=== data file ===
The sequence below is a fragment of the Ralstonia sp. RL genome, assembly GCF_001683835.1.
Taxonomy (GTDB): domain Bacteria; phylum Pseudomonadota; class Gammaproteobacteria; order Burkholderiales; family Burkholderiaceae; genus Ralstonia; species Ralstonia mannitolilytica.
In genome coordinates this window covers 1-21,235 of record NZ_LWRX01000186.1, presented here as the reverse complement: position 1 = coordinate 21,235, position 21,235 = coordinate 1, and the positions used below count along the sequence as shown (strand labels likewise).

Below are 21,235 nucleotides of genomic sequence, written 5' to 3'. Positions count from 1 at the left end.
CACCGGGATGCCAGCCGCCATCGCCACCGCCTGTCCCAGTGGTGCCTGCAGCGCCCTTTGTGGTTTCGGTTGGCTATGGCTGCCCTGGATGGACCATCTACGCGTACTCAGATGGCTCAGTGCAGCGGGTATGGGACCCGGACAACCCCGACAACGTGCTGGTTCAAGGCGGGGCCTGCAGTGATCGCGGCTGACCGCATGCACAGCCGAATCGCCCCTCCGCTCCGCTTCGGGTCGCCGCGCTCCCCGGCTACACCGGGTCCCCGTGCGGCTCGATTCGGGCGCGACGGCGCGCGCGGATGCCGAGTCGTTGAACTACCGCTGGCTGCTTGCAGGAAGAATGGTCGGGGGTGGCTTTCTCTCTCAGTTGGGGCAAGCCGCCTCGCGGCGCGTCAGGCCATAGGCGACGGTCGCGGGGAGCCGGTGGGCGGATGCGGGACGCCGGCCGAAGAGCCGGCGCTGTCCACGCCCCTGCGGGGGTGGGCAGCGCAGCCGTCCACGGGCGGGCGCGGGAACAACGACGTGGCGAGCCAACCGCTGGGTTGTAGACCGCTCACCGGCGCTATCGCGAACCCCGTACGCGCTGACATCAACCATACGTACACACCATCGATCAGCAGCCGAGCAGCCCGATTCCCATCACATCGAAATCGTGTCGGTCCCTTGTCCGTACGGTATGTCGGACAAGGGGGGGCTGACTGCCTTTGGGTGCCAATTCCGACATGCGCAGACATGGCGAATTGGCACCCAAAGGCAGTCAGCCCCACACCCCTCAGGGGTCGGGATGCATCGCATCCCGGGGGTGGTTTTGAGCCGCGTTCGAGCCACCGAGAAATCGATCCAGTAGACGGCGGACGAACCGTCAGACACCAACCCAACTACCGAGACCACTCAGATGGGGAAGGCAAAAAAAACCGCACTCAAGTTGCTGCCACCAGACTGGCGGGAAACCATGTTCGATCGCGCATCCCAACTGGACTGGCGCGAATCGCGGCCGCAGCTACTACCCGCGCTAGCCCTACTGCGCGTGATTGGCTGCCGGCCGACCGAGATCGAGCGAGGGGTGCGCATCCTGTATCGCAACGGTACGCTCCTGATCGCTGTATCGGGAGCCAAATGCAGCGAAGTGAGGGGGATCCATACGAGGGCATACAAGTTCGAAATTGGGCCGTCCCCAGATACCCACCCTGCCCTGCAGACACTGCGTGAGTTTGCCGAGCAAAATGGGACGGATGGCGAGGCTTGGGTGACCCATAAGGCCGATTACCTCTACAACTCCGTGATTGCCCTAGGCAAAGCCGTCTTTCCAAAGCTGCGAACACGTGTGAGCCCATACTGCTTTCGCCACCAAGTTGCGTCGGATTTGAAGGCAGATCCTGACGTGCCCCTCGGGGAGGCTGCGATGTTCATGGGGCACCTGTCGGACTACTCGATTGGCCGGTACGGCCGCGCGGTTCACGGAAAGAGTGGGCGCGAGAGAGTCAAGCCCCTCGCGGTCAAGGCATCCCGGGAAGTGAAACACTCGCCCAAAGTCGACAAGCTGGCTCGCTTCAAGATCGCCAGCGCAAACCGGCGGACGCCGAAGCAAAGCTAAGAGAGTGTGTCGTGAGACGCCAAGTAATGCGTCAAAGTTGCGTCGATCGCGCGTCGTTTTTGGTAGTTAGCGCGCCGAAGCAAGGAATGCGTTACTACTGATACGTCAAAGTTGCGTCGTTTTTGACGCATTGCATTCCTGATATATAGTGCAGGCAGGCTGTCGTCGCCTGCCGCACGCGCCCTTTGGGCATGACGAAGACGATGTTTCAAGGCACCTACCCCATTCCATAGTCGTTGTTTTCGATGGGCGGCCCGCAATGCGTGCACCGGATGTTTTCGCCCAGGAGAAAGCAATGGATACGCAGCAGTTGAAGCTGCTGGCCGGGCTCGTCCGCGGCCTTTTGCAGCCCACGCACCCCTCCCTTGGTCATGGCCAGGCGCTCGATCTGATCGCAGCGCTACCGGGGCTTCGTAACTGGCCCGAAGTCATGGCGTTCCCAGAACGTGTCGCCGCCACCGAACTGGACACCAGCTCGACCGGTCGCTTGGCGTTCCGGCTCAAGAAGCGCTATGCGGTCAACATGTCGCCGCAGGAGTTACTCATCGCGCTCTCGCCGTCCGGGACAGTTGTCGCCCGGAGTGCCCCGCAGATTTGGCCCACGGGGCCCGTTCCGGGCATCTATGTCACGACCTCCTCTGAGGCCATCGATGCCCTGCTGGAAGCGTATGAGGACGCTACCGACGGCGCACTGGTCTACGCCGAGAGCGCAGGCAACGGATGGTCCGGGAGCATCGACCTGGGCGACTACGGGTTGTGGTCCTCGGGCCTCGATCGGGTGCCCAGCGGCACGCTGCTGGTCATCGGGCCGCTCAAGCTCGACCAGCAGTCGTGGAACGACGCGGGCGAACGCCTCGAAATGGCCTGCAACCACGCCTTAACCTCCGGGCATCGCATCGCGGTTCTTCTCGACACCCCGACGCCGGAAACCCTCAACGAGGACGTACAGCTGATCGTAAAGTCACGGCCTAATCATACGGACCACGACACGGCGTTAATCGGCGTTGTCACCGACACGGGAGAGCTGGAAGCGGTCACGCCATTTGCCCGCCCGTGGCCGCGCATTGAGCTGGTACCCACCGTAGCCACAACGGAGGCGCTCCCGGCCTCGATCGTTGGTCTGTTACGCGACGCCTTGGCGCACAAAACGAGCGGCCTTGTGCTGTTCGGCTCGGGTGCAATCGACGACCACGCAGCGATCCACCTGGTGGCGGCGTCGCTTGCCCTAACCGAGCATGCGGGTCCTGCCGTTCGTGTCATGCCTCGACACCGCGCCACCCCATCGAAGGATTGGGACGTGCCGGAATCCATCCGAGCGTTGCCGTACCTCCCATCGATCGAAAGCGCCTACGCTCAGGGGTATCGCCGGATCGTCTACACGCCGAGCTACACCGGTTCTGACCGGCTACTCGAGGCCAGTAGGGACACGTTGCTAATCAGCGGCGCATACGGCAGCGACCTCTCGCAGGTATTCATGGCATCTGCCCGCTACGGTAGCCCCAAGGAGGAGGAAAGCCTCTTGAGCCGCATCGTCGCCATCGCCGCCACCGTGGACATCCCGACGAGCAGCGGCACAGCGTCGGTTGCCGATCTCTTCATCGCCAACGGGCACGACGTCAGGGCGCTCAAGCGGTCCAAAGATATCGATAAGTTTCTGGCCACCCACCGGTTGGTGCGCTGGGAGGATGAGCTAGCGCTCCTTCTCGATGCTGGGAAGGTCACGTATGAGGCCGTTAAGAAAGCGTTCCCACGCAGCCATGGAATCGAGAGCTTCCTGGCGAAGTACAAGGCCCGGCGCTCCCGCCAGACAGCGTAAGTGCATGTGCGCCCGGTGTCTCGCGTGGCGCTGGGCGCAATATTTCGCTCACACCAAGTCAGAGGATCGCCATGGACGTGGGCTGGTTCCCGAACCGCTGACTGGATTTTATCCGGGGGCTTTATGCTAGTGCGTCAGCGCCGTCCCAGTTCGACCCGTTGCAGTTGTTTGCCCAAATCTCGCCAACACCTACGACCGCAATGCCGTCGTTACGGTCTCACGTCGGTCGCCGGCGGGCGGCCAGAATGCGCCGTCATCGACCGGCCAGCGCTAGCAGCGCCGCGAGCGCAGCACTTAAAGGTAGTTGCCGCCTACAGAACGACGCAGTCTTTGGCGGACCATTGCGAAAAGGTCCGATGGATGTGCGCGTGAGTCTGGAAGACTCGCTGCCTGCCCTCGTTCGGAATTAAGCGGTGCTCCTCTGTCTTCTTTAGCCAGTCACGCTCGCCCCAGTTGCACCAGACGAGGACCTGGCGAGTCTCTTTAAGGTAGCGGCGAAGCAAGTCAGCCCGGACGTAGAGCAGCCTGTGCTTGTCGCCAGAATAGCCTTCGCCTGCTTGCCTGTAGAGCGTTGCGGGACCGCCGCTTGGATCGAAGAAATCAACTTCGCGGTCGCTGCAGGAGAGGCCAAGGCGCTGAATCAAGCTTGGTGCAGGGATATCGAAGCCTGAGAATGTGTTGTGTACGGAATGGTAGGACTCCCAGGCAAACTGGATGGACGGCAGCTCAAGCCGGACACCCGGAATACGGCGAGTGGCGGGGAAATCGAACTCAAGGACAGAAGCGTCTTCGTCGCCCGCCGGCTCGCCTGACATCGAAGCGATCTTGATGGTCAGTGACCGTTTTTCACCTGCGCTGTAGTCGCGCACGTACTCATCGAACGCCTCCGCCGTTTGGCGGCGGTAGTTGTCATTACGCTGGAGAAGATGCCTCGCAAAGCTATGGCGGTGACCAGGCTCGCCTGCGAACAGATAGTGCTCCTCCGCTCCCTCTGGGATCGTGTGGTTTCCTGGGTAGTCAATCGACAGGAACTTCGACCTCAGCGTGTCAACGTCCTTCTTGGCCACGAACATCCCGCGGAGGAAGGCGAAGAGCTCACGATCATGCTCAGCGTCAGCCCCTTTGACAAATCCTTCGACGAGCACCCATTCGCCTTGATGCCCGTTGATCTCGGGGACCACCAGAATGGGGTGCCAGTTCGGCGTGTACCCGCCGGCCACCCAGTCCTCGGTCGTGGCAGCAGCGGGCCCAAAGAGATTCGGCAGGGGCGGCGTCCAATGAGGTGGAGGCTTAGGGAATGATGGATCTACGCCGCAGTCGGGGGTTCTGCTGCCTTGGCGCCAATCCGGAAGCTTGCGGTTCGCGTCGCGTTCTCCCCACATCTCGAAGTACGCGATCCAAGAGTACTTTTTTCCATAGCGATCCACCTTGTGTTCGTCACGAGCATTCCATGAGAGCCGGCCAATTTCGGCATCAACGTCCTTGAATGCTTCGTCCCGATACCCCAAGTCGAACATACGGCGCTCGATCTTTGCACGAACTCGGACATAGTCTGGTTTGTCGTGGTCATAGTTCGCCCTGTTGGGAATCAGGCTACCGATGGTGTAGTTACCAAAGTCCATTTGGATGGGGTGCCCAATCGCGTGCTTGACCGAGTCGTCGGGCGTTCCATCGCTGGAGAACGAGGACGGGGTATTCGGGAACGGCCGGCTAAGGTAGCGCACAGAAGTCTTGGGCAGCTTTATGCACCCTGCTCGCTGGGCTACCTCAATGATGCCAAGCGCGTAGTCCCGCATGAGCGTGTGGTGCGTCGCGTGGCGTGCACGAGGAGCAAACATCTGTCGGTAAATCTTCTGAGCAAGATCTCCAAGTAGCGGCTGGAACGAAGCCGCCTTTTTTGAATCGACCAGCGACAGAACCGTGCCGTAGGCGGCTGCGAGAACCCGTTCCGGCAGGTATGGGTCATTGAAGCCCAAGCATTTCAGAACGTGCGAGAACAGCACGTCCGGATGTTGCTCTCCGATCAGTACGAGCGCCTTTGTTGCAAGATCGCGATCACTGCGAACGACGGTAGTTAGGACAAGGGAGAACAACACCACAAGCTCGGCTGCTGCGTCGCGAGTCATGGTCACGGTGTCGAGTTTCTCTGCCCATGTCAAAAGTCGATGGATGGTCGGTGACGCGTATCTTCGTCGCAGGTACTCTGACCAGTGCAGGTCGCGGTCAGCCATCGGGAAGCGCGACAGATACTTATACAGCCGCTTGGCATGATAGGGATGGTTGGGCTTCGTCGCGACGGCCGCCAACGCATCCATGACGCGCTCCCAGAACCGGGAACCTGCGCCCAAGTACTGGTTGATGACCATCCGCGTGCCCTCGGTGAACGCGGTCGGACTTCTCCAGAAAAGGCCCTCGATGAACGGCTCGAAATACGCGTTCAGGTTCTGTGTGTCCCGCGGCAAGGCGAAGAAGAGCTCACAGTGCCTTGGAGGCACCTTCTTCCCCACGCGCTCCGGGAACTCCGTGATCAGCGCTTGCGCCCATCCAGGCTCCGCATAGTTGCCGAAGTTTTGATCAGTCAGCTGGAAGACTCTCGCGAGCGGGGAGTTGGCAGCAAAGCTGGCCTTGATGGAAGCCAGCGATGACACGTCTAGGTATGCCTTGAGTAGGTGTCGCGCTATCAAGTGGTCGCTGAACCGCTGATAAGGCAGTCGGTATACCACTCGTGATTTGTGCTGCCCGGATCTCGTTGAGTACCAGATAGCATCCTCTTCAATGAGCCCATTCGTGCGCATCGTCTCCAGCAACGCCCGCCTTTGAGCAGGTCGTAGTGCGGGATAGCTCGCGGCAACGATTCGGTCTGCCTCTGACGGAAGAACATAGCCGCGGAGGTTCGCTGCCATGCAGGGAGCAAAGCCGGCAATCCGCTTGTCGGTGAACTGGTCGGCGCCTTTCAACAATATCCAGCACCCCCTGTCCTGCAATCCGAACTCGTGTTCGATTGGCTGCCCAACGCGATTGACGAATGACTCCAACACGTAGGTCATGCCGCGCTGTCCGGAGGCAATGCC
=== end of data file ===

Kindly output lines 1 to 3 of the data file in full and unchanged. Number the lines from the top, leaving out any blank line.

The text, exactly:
The sequence below is a fragment of the Ralstonia sp. RL genome, assembly GCF_001683835.1.
Taxonomy (GTDB): domain Bacteria; phylum Pseudomonadota; class Gammaproteobacteria; order Burkholderiales; family Burkholderiaceae; genus Ralstonia; species Ralstonia mannitolilytica.
In genome coordinates this window covers 1-21,235 of record NZ_LWRX01000186.1, presented here as the reverse complement: position 1 = coordinate 21,235, position 21,235 = coordinate 1, and the positions used below count along the sequence as shown (strand labels likewise).